Cell-phone restriction measure advances in California; others die in Louisiana

| 6/9/2006

The California Senate voted 21-14 to approve a bill that would require drivers in the state to keep their hands off their phones. It has been forwarded to the Assembly.

Currently, Connecticut, New Jersey and New York have the only statewide laws restricting cell phone use in vehicles.

Sponsored by Sen. Joe Simitian, D-Palo Alto, the California bill would ban hand-held cell phone use while driving. Talking on a phone equipped with a “hands-free” device would still be permitted.

“The difference between hand-held and hands-free is life and death,” Simitian told The Sacramento Bee. This is the fourth consecutive year he has introduced the legislation.

Opponents contend that multiple national studies suggest that holding the phone isn’t the problem – talking on it is.

Gov. Arnold Schwarzenegger hasn’t taken a position on the bill.

The bill – SB1613 – would make it a secondary offense to drive while using a hand-held phone – meaning a person would have to be pulled over for another violation before they could be ticketed for talking on the phone. Violators would face $20 fines. Repeat offenders would face $50 fines.

In Louisiana, three bills that called for limiting cell phone use by drivers were killed.

The House Transportation, Highways and Public Works Committee voted 7-6 to kill a bill that would have banned hand-held cell phone use for all drivers. Like the California bill, it would have permitted the use of hands-free devices.

Sponsored by Rep. Gary Smith, D-Norco, the measure would have required law enforcement to pull over a driver for another violation before they cold be ticketed. The bill – HB321 – called for violators to face up to $25 fines.

The day before Smith’s bill was killed the full House narrowly rejected a bill that would have prohibited new drivers from using hand-held cell phones. Violators would have faced fines up to $225 and/or 24 hours of community service.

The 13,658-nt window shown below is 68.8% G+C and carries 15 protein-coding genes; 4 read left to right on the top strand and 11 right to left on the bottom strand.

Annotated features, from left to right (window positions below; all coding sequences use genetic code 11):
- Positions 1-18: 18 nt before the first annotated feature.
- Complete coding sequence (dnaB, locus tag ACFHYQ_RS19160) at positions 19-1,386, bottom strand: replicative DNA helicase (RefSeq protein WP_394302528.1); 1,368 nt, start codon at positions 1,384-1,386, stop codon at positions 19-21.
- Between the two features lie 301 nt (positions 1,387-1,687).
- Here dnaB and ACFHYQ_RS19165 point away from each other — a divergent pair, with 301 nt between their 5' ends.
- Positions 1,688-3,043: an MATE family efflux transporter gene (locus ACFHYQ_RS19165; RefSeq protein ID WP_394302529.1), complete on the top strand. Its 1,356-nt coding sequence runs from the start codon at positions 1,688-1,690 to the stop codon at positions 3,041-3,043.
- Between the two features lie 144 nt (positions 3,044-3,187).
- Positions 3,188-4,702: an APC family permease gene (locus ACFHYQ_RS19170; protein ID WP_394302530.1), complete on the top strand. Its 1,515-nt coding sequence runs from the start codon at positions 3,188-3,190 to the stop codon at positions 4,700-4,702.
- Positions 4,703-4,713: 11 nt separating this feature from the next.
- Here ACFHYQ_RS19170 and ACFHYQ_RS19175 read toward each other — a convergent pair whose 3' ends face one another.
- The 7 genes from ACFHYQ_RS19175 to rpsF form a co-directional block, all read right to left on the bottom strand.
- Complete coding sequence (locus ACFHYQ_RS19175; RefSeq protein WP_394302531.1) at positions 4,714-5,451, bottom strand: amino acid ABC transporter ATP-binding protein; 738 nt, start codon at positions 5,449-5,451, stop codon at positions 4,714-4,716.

The bill – HB1013 – called for the restriction to be lifted after driver’s had their licenses for more than one year.

The Senate easily rejected a similar effort. The bill – SB164 – would have prohibited drivers under 17 and first-year license holders from chatting on the phone while behind the wheel.

Violators would have faced fines between $100 and $500 as well as a 90-day license suspension.

The Senate, however, approved a bill that would make the adult who gives an unlicensed minor the keys, and the young driver who gets behind the wheel, subject to fines and jail time. It’s been forwarded to the House for consideration.

Sponsored by Sen. Willie Mount, D-Lake Charles, the bill specifies that if an adult allows an unlicensed driver under 18 to drive and the youth is involved in a wreck resulting in injury or death, the adult would face up to six months in jail and/or fines between $500 and $1,000.

Illegal drivers would face up to six months in jail and/or fines between $100 and $500 simply for driving without a license. If a youth is involved in a wreck that results in serious injury or death, they would face up to six months in jail and/or fines of $500 to $1,000.

Mount’s bill – SB222 – is awaiting consideration on the House floor.